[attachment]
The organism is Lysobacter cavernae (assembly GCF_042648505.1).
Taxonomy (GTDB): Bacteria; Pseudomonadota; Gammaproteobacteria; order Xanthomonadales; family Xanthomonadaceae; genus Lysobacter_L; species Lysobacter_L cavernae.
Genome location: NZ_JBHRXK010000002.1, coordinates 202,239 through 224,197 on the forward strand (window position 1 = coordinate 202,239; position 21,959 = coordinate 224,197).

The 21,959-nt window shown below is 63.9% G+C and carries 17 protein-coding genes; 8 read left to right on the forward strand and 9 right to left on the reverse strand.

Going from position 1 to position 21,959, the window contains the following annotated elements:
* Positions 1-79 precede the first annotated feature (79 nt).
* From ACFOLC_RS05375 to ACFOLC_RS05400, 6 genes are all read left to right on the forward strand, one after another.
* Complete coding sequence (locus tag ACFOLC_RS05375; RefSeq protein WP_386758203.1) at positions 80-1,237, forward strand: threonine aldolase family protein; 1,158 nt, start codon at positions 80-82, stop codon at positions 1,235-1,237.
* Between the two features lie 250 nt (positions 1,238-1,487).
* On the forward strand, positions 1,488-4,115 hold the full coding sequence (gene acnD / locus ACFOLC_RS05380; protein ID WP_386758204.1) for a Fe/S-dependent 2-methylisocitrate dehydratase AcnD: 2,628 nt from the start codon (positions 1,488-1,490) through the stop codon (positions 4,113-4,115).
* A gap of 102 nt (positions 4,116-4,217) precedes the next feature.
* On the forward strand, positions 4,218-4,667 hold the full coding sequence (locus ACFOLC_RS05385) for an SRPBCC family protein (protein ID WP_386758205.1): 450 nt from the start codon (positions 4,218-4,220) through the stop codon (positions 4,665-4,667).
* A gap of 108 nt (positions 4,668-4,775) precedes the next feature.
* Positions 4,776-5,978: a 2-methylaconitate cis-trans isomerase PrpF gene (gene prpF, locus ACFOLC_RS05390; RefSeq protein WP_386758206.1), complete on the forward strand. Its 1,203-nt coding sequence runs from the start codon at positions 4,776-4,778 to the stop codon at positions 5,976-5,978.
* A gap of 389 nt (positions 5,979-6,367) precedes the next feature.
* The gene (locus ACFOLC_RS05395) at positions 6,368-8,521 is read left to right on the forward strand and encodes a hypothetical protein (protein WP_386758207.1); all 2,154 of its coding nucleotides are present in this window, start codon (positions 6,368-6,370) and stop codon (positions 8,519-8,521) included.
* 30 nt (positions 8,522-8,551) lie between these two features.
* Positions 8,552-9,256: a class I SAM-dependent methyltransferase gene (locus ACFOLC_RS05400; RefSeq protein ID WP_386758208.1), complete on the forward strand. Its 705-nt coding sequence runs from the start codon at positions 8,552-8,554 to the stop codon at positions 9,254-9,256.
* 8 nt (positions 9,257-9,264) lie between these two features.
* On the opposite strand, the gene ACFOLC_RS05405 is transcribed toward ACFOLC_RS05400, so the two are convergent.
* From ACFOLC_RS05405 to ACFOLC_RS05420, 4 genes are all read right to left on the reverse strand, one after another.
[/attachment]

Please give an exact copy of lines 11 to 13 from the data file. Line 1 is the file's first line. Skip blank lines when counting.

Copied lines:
* A gap of 102 nt (positions 4,116-4,217) precedes the next feature.
* On the forward strand, positions 4,218-4,667 hold the full coding sequence (locus ACFOLC_RS05385) for an SRPBCC family protein (protein ID WP_386758205.1): 450 nt from the start codon (positions 4,218-4,220) through the stop codon (positions 4,665-4,667).
* A gap of 108 nt (positions 4,668-4,775) precedes the next feature.